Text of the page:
Asturias – a brief history

Below is a very brief, superficial and general history of the region now known as Asturias. For a more in depth history of Asturias you will need to research other sources.

The Spanish region of Asturias has a long history of human inhabitation and ancient cave paintings indicate the presence of man dating back many thousands of years ago.

The first acknowledged Asturians were know as "Asturiense" and they evolved culturally, socially and industrially through the various ages of metal (e.g. bronze age) and were later known as "Astures".

By this time the Celtic influences were present and this northern region of the Iberian Peninsula was already distinct and different from southern and central Spain. Throughout this period there were many influences and the amalgamation of a number of different tribes, all of which led to the people who live in the area today. Like much of Europe, Asturias fell under Roman rule and later it was the Visigoths who influenced the regions development, both culturally, but also militarily.

The Reconquista

Significantly, unlike nearly every other region of Spain, Asturias was never conquered by the marauding Moors, a dominant empire in parts of Europe at that time. This was to become highly important for a number of reasons.

Firstly, Asturias became safe haven for the Christians who were forced to flee Islamic rule and the persecution that they would otherwise have suffered under the regime of the Moors. It also acted as a stronghold for the Royalty and dignatories of the region providing them with a base from which to eventually take back their nation.

Secondly, under their King, Pelayo, it would be the Asturians who would not only resist the Moor’s invasion, but ultimately start the re-conquest (or reconquista) of Spain and Portugal that would, over a 700 year period, see the Moors and islam driven out of the Iberian Peninsula.

This Reconquista is possibly the single most significant event in Spanish history and, with its centers at Covadonga and Cangas de Onis, it proved to be the catalyst that gave the other regions of Spain the confidence to repel and eject the Moors and remove Islamic rule for good. Today fiestas and celebrations still mark this event and there are monuments to Pelayo. You can find out more about Pelayo using this link the story of Pelayo.

More changes

As the centuries passed by Asturias, then a kingdom, became part of Leon, but it was again to become an important region in the history of what would become modern Spain.

In the fourteenth century the Principality of Asturias was founded following which the region became a part of medieval Spain, then a kingdom.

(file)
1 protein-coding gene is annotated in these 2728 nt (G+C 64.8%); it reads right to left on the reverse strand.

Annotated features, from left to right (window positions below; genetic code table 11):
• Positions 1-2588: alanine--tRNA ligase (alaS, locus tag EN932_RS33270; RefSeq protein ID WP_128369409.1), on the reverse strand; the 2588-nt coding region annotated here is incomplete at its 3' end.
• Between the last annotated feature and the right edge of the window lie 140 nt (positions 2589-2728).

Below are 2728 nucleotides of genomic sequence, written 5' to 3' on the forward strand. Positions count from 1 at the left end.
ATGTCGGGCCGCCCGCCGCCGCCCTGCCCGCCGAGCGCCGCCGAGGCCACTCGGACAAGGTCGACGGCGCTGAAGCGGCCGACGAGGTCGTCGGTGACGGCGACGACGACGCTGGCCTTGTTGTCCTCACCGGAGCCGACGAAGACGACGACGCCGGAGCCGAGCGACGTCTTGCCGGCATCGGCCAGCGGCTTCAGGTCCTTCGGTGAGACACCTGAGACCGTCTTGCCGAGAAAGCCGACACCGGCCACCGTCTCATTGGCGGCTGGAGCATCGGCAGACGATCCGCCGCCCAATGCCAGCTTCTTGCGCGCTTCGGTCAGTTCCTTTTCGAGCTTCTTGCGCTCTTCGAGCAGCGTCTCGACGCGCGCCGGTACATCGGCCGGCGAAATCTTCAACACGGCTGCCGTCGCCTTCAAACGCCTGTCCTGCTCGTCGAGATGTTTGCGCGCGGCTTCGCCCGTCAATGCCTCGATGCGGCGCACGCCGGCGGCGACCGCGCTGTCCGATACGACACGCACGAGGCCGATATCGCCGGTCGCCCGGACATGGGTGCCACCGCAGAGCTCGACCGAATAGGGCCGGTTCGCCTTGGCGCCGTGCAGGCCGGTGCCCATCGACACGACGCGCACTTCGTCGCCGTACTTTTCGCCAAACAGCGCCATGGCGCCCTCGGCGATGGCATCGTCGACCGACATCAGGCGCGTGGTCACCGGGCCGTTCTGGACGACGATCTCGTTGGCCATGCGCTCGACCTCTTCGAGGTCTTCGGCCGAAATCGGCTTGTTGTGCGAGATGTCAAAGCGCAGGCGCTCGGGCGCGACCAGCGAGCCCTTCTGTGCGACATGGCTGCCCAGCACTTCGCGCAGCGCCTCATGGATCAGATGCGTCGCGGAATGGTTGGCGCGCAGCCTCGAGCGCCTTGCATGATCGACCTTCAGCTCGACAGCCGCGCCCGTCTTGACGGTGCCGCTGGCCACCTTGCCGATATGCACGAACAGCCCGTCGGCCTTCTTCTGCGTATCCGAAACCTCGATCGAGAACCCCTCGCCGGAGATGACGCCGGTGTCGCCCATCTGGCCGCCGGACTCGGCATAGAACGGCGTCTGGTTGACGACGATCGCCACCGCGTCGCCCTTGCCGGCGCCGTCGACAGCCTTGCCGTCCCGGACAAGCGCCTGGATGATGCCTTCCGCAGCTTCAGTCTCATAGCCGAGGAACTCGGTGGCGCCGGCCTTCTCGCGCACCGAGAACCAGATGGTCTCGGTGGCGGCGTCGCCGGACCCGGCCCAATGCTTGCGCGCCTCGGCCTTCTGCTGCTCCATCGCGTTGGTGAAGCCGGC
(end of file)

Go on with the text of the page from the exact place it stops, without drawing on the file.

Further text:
As the Spanish nation grew and evolved it would be Asturias that would play a significant role in colonising the American continent and influencing national politics. This role was to be so significant that all future heirs to the Spanish throne would be first crowned Prince of Asturias (similar to Prince of Wales in Great Britain), a tradition and honour that remain to this day.

In addition to its role in history and the shaping of both Spain and the then New World, Asturias has also been an important player in the economic growth of its mother nation. The region was discovered to be rich in both coal and iron and by the early part of the nineteenth century (the industrial revolution era), Asturias was supplying the nation with fuel to power the new machinery of the period and iron from which to manufacture a vast range of products. It was and still remains an industrial hub of Spain.

Along with neighbour Galicia, Asturias has also seen extensive migration to other parts of the world, most notably the American continent and, in so doing, the influence of Asturias has spread across the world.

Spanish revolution

Perhaps the most notable historic event in modern Spanish and Asturian history was the Spanish revolution.

This event would shape Spain as we know it today and, on a very superficial level, it could be described as a war between those supporting Marxism and those supporting Fascism. In truth the Marxist were simply socialists and an important part of their movement was based around a left-wing workers movement in Asturias.

The Civil War would of course by won by General Franco’s Fascist regime and Asturias as an entity and as a people would be made to suffer dearly for opposing Franco. The region was no longer officially recognised as Asturias and many atrocities were (and still are) reported to have taken place at the hands of the new regime.

By the time of Franco’s death and the establishment of a new Spanish democracy in 1977, Asturias was once again returned to the status of an autonomous region.

Today Asturias is internationally famous for the Prince of Asturias awards which are handed out annually at a ceremony attended by the Price and Princess of Asturias.

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